Therapy-Lite: Naropa’s Sink-or-Swim Approach to Counseling


This week, I found myself sitting in a chair across from someone else, with the hope that in the next twenty minutes I would find a way to make a difference in her life.  Although I have only been in this program for 6 weeks, I am already scheduling therapy sessions (albeit practice ones) with real clients who expect me to know what I’m doing.  No pressure, right?

Actually, right.

I think this is the hardest thing I’ve had to learn at Naropa so far, and I am by no means finished learning it.  Most American graduate psychology programs involve a great deal of theory, research, and general book-knowledge.  Of course, Naropa requires some of that too, but the vast majority of the work that we do here is experiential.  And the plain truth is that you can’t study for that.  Unless you go around finding extra people to be practice clients in your own time, you will invariably go into your first few (or possibly, first many) sessions feeling ill-equipped, inadequate, and largely like a bull in a china closet.

But here’s the catch: if you’re anxious about about seeming professional and about being a “good therapist,” this will probably keep you from succeeding.  Why?  Because therapy isn’t about you.

This bears repeating: therapy is about your client.  The therapist is merely a facilitator.  Your client’s responsibility is to be vulnerable, to explore painful and uncomfortable feelings, and to identify and alter the cognitive and emotional blocks that prevent growth.  The therapist’s job is to basically support the client through this process.  We aren’t here to make brilliant analyses of our clients’ defense patterns, or provide illuminating insight and epiphanies.  We’re here to make a connection with our clients, to provide that interpersonal x-factor that allows them to feel safe enough to become an emotional mess and then sort through it.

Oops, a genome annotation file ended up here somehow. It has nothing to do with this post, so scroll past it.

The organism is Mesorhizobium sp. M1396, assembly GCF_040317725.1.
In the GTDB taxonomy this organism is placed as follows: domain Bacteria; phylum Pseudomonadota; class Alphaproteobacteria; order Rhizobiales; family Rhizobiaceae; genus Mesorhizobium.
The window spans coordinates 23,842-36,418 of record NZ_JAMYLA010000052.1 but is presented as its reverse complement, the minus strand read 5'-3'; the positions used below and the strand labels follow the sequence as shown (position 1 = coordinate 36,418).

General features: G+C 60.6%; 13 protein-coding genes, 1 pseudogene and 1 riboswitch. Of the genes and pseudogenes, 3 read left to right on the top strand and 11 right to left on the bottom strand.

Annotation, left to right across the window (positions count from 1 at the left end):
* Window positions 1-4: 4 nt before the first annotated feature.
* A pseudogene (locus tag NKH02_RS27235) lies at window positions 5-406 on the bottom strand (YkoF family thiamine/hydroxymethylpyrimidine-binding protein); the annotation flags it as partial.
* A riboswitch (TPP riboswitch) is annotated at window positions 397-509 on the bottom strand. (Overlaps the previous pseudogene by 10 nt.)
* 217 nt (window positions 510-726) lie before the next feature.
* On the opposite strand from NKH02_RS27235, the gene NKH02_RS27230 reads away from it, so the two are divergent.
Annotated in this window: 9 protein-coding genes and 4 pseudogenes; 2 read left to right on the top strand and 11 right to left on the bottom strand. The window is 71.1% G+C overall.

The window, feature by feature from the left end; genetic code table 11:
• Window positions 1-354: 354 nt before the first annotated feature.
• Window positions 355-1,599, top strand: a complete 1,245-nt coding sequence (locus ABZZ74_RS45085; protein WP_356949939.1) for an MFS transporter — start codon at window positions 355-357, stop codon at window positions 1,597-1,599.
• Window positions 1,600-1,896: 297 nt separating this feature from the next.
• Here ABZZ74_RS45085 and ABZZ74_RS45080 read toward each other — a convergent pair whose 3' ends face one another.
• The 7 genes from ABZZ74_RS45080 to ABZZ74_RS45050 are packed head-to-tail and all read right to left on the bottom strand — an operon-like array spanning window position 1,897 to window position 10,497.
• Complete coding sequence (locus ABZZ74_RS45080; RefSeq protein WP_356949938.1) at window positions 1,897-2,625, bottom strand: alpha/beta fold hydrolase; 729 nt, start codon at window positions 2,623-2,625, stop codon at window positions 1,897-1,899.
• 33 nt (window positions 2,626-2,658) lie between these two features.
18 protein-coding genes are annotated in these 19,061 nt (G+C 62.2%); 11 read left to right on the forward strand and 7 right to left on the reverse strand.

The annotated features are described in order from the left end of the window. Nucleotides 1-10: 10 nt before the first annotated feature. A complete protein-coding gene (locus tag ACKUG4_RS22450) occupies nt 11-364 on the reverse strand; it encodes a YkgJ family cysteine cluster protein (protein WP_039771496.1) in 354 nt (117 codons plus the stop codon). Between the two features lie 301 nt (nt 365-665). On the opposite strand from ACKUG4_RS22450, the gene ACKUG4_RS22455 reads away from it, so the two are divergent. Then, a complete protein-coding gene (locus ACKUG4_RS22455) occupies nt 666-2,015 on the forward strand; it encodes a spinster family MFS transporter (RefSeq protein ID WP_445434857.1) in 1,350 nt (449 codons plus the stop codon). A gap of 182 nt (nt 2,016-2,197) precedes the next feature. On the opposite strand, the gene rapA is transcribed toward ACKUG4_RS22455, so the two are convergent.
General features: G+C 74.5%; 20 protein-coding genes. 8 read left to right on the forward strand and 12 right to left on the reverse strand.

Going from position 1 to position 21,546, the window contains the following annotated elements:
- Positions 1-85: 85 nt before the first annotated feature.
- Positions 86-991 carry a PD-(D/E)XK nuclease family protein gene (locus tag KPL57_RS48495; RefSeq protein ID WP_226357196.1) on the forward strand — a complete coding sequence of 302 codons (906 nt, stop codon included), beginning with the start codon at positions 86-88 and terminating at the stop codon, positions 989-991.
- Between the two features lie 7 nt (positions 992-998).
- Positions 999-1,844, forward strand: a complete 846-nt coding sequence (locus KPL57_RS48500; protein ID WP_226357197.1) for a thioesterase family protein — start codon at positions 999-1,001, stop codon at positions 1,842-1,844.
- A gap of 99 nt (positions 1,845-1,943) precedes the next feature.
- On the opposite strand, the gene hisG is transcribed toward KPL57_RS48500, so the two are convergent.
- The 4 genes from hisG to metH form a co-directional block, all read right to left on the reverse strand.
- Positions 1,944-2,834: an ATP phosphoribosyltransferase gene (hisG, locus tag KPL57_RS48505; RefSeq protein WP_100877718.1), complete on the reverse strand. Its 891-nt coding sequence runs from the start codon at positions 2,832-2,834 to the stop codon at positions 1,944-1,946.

Are there techniques, guidelines, and skills that we can utilize?  Of course.  But those are secondary.  Study after study has shown that the type of methodology used is largely irrelevant if that therapeutic connection, that relationship between the therapist and the client, is not sufficiently strong and sufficiently intimate.

But wait…intimate?  You mean we should be mushy and vulnerable with our clients?  Well, yes.  The real key difference between a therapeutic relationship and a regular (non-sexual) relationship is that in a therapeutic relationship, the entire purpose of the interaction is for the benefit of one person: the client.

And that takes practice.   It is virtually impossible for a student at my level of training to get this yet…and I certainly don’t.  I have ideas, and vague sensations about what works and what doesn’t, but ultimately getting this requires time.

So how did my first therapy session go?  Well, I fumbled around a lot.  I said “um” no less than 64 times in 35 minutes, and I laughed at completely inappropriate moments.  I asked superficial questions that didn’t really relate to my client’s content, and I repeatedly felt inadequate, unskilled, and generally ineffective.  And that’s perfectly normal.  We aren’t therapists yet.  We’re just babies in this world of therapy, and we’ve got to learn to roll over, and then crawl, and eventually walk, long before we can run marathons.

So for all of you who are feeling like you’re blundering around, playing therapist as though you knew what you were doing, but secretly trying to figure out why you signed up for this program, trust me–you’re right on schedule.  And personally, I feel better knowing that we’re all learning the hard way, and that when our trial-by-fire is past, we’ll be better therapists for it.

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